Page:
Crossing into Hunts Point in New York is the same, complete with a train track. The roads are paved, but feel unpaved. The stench of poverty has not changed much (industrial waste rather than uncollected garbage), nor has its clamor or its destructive power.

Neither has the color of its residents: the poor side of town in New York is still almost entirely dark skinned.

It took me a few months of slow recognition, fighting a thought I did not want to believe: we are still a deeply racist country. The laws on the books claim otherwise, but in Hunts Point (and similar neighborhoods across the country), those laws seem like far away idyllic words that clash with the daily reality: everything is stacked against those who are born black or brown.

We as a nation applaud ourselves for having moved beyond race. We find one or two self-made blacks or Hispanics who succeeded against terrible odds, and we elevate their stories to a higher position, and then we tell them over and over, so we can say, "See, we really are a color blind nation."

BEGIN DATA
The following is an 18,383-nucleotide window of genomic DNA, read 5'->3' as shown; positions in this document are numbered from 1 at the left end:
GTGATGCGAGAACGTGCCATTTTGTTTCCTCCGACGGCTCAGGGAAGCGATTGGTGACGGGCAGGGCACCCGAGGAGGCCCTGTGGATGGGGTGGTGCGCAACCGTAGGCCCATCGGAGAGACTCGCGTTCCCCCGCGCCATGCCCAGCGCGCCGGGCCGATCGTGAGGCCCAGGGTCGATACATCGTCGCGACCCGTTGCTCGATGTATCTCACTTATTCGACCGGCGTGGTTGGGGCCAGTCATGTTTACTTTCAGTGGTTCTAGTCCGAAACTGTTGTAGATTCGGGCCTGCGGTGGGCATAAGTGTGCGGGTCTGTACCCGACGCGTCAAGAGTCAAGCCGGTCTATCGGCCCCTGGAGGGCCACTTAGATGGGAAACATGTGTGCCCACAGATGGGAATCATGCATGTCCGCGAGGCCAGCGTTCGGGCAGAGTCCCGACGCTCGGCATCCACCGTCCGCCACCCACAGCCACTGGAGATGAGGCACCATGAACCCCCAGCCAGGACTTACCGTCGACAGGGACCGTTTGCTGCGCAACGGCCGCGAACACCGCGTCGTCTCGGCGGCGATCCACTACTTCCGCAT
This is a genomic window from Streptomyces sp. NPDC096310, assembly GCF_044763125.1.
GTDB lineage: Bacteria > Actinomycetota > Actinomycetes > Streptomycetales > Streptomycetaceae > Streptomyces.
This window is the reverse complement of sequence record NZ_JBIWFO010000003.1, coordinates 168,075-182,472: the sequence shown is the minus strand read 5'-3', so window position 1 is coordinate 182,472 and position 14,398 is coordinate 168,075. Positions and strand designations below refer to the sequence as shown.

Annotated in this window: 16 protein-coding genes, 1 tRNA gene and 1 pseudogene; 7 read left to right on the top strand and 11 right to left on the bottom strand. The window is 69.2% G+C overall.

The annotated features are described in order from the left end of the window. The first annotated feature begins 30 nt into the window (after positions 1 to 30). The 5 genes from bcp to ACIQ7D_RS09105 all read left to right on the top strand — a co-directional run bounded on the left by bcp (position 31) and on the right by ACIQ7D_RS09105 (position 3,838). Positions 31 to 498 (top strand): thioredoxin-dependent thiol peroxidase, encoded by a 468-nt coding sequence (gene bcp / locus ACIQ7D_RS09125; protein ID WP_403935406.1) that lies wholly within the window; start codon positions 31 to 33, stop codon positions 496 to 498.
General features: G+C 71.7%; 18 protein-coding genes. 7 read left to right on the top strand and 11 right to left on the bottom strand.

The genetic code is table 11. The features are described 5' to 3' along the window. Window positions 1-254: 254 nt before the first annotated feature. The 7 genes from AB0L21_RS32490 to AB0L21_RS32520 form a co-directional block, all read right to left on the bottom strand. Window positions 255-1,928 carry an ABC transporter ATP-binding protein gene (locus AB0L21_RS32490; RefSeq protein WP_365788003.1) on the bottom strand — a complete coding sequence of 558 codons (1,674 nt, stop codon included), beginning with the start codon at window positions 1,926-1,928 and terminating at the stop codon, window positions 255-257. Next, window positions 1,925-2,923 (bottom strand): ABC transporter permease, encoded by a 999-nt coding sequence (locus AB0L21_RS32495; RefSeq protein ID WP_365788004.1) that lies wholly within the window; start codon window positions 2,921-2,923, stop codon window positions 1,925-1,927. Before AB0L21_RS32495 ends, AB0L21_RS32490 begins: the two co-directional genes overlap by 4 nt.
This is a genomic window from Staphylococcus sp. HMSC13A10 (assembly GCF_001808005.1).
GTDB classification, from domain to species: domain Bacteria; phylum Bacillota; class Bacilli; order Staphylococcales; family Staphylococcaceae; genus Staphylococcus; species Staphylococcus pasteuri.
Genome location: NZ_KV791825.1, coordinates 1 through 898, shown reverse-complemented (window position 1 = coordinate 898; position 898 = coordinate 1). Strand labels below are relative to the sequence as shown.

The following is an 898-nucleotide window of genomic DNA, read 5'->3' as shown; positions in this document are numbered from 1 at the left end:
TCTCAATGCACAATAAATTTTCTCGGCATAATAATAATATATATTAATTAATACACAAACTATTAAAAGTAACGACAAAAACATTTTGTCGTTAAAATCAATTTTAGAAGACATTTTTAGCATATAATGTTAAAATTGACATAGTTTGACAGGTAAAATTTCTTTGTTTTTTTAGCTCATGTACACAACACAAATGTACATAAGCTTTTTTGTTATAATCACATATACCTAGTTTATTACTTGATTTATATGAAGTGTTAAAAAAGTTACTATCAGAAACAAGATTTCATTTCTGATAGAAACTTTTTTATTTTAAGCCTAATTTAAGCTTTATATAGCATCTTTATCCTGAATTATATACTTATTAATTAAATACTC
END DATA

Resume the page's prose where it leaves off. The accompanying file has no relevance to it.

We tell their stories so we can forget about the others, the ones who couldn't overcome the long odds, the ones born into neighborhoods locked down by the absurd war on drugs, the ones born with almost even odds that their fathers will at some point be in jail, the ones born into neighborhoods that few want to teach in, neighborhoods scarce of resources.

We tell the stories of success and say: see anyone can pull themselves up by their bootstraps, further denigrating those who can't escape poverty. It plays into the false and pernicious narrative that poverty is somehow a fault of desire, a fault of intelligence, a fault of skills. No, poverty is not a failing of the residents of Hunts Point who are just as decent and talented as anyone else. Rather it is a failing our broader society.

It took me seeing one black teen thrown against a bodega wall by cops, for no reason, to erase much of the image of seeing Obama elected. It took the unsolved murder of a 15-year-old Hunts Point girl, a girl my middle daughter's age, to make me viscerally understand how lucky my children are. It took watching as one smart child grew from dreaming of college to dealing drugs to viscerally understand how lucky everyone in my old office is.

The barriers between Hunts Point and the rest of New York are not as high as they were between the white and black section of my hometown in the 1960s. People can freely pass over them. Practically, however, they are almost insurmountable.

Gone is the overt, violent, and legal racism of my childhood. It has been replaced by a subtler version.

It is a racism that is easier to ignore, easier to deny, and consequently almost as dangerous. your social media marketing partner


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+26 # Billy Bob 2014-01-13 11:13